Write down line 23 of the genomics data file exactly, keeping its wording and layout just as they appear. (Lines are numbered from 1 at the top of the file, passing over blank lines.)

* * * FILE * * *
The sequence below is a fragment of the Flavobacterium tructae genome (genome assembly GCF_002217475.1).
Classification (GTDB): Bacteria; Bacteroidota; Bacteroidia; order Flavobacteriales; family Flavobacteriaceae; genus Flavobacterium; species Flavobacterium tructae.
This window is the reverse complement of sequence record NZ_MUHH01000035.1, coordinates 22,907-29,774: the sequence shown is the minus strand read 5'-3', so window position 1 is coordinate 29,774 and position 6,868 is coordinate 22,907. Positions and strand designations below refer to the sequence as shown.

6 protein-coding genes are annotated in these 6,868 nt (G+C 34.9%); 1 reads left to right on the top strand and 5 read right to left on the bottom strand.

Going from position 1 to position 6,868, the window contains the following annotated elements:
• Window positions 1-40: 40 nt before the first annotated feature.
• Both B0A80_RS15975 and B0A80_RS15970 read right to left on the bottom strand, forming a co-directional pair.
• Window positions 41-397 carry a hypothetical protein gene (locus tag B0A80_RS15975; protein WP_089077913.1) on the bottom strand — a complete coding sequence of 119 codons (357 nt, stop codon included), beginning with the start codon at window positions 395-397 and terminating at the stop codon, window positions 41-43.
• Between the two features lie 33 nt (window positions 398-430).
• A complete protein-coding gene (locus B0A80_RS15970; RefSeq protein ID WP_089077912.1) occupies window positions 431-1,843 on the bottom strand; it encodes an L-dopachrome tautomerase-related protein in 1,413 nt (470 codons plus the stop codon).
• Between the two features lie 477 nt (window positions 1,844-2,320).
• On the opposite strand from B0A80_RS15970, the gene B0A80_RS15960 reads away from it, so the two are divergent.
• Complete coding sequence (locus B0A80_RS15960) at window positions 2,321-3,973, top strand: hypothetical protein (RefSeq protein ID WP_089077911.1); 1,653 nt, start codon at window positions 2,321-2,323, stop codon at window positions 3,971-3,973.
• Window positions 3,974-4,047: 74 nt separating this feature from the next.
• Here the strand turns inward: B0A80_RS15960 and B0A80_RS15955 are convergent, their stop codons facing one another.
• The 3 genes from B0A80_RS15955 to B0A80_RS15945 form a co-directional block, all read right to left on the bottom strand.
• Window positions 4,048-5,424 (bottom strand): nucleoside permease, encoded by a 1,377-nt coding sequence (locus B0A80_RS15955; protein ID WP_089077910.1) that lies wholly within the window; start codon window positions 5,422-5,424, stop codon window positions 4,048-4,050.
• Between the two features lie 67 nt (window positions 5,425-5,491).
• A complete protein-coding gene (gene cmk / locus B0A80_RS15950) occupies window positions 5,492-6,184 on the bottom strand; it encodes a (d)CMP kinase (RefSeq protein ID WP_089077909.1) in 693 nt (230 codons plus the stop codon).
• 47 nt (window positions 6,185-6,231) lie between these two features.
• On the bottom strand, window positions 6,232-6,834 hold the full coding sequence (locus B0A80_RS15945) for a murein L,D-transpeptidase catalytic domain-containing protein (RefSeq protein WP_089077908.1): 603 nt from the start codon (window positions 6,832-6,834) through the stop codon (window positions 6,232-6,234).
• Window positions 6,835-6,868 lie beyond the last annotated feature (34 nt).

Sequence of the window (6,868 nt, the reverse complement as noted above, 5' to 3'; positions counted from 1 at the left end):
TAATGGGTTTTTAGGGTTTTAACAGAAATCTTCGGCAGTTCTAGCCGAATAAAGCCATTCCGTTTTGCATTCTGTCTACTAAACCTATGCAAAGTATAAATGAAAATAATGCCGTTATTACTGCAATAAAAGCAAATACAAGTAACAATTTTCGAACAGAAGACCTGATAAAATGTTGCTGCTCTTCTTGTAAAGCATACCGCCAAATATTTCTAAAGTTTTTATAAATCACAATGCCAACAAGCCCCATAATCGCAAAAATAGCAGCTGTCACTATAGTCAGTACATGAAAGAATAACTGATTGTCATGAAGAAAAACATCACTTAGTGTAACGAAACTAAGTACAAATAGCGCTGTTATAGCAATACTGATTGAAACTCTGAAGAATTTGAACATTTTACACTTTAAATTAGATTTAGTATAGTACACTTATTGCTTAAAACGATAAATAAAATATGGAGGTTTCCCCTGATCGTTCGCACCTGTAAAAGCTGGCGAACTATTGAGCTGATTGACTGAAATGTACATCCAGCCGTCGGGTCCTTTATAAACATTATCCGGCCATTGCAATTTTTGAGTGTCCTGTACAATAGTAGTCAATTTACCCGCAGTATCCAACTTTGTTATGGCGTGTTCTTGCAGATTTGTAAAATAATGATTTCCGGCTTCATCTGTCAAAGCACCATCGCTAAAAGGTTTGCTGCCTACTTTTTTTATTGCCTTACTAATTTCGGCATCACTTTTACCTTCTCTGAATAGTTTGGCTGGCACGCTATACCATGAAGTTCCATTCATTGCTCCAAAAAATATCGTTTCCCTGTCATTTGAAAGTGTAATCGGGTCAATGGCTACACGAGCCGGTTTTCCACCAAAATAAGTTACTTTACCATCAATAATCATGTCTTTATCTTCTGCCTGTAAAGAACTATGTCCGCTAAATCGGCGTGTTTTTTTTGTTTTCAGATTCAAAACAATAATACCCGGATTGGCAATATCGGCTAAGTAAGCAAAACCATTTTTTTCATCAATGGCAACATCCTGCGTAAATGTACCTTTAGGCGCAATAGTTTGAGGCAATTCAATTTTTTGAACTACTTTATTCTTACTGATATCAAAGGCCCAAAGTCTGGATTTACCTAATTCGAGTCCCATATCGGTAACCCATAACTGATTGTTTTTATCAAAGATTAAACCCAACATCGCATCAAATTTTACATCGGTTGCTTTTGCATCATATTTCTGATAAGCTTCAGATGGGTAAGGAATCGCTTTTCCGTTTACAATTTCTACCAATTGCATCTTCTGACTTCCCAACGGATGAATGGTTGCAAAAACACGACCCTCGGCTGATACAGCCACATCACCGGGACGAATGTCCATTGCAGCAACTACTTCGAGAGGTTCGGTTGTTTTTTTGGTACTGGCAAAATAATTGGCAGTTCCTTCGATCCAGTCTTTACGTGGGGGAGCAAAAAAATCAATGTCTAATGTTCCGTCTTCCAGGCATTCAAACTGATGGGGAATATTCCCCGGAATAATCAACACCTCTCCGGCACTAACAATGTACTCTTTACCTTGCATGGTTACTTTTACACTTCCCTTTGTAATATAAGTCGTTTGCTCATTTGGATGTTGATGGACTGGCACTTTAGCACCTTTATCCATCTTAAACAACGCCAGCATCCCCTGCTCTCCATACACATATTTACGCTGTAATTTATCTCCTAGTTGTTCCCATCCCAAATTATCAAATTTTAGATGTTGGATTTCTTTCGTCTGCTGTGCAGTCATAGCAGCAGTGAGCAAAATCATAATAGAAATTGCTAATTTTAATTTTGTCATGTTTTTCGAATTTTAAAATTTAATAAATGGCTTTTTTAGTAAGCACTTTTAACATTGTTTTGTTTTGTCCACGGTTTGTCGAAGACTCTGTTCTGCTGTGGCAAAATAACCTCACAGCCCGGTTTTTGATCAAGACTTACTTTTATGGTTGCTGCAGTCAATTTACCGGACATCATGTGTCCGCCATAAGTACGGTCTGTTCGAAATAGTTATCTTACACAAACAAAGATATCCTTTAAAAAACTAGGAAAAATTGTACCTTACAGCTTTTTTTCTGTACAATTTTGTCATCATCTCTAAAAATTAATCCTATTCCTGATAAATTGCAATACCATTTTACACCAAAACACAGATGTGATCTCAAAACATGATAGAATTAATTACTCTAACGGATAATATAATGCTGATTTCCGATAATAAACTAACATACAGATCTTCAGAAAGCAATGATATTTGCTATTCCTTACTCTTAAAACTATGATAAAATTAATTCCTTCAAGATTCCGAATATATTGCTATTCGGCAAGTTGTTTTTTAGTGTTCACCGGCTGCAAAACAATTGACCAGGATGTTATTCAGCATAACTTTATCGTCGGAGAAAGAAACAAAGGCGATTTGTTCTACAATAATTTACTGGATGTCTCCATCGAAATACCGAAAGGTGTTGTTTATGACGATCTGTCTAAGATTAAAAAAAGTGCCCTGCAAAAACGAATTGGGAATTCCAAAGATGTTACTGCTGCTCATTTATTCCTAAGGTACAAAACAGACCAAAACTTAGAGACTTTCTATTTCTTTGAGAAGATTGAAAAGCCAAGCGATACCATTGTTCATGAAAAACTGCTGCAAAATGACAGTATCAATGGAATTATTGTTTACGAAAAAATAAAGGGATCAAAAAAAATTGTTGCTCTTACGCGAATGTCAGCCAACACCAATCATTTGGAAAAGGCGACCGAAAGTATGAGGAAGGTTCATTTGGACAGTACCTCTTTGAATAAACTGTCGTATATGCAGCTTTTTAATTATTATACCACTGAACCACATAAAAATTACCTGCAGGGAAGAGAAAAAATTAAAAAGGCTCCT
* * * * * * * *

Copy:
Sequence of the window (6,868 nt, the reverse complement as noted above, 5' to 3'; positions counted from 1 at the left end):